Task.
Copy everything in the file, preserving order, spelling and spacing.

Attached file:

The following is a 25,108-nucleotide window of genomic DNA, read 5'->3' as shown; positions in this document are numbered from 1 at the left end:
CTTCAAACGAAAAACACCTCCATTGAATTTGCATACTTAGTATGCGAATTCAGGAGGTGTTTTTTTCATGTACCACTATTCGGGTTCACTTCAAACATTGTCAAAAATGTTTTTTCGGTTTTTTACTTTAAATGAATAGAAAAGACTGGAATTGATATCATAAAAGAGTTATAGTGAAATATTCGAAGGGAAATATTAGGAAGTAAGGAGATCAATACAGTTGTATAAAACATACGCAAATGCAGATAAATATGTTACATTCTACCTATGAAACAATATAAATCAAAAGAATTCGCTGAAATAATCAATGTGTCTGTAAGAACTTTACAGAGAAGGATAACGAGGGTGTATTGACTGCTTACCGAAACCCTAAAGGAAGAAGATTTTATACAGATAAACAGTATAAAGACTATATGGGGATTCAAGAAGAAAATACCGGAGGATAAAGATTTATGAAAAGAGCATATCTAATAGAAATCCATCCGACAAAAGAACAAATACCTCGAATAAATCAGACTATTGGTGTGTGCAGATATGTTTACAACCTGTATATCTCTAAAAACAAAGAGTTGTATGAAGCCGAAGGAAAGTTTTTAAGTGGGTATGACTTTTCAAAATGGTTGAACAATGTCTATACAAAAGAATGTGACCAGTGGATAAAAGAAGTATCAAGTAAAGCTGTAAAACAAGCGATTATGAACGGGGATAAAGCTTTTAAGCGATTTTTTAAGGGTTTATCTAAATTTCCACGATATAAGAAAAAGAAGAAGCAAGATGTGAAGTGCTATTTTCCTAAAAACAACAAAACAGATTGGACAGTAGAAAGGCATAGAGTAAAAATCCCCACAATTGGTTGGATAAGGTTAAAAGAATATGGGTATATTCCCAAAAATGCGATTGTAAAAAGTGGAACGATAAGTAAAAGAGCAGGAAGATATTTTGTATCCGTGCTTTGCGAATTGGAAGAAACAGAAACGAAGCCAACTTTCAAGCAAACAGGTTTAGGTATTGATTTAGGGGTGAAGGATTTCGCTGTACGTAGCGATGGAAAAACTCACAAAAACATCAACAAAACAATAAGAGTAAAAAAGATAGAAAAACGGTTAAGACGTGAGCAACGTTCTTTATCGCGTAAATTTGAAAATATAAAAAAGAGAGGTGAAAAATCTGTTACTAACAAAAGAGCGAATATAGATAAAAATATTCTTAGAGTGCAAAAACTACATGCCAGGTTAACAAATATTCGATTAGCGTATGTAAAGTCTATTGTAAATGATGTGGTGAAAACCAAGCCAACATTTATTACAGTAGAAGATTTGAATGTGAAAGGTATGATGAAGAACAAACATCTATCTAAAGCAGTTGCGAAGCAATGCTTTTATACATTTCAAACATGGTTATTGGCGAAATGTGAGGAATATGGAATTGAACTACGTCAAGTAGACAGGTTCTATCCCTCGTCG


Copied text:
The following is a 25,108-nucleotide window of genomic DNA, read 5'->3' as shown; positions in this document are numbered from 1 at the left end:
CTTCAAACGAAAAACACCTCCATTGAATTTGCATACTTAGTATGCGAATTCAGGAGGTGTTTTTTTCATGTACCACTATTCGGGTTCACTTCAAACATTGTCAAAAATGTTTTTTCGGTTTTTTACTTTAAATGAATAGAAAAGACTGGAATTGATATCATAAAAGAGTTATAGTGAAATATTCGAAGGGAAATATTAGGAAGTAAGGAGATCAATACAGTTGTATAAAACATACGCAAATGCAGATAAATATGTTACATTCTACCTATGAAACAATATAAATCAAAAGAATTCGCTGAAATAATCAATGTGTCTGTAAGAACTTTACAGAGAAGGATAACGAGGGTGTATTGACTGCTTACCGAAACCCTAAAGGAAGAAGATTTTATACAGATAAACAGTATAAAGACTATATGGGGATTCAAGAAGAAAATACCGGAGGATAAAGATTTATGAAAAGAGCATATCTAATAGAAATCCATCCGACAAAAGAACAAATACCTCGAATAAATCAGACTATTGGTGTGTGCAGATATGTTTACAACCTGTATATCTCTAAAAACAAAGAGTTGTATGAAGCCGAAGGAAAGTTTTTAAGTGGGTATGACTTTTCAAAATGGTTGAACAATGTCTATACAAAAGAATGTGACCAGTGGATAAAAGAAGTATCAAGTAAAGCTGTAAAACAAGCGATTATGAACGGGGATAAAGCTTTTAAGCGATTTTTTAAGGGTTTATCTAAATTTCCACGATATAAGAAAAAGAAGAAGCAAGATGTGAAGTGCTATTTTCCTAAAAACAACAAAACAGATTGGACAGTAGAAAGGCATAGAGTAAAAATCCCCACAATTGGTTGGATAAGGTTAAAAGAATATGGGTATATTCCCAAAAATGCGATTGTAAAAAGTGGAACGATAAGTAAAAGAGCAGGAAGATATTTTGTATCCGTGCTTTGCGAATTGGAAGAAACAGAAACGAAGCCAACTTTCAAGCAAACAGGTTTAGGTATTGATTTAGGGGTGAAGGATTTCGCTGTACGTAGCGATGGAAAAACTCACAAAAACATCAACAAAACAATAAGAGTAAAAAAGATAGAAAAACGGTTAAGACGTGAGCAACGTTCTTTATCGCGTAAATTTGAAAATATAAAAAAGAGAGGTGAAAAATCTGTTACTAACAAAAGAGCGAATATAGATAAAAATATTCTTAGAGTGCAAAAACTACATGCCAGGTTAACAAATATTCGATTAGCGTATGTAAAGTCTATTGTAAATGATGTGGTGAAAACCAAGCCAACATTTATTACAGTAGAAGATTTGAATGTGAAAGGTATGATGAAGAACAAACATCTATCTAAAGCAGTTGCGAAGCAATGCTTTTATACATTTCAAACATGGTTATTGGCGAAATGTGAGGAATATGGAATTGAACTACGTCAAGTAGACAGGTTCTATCCCTCGTCG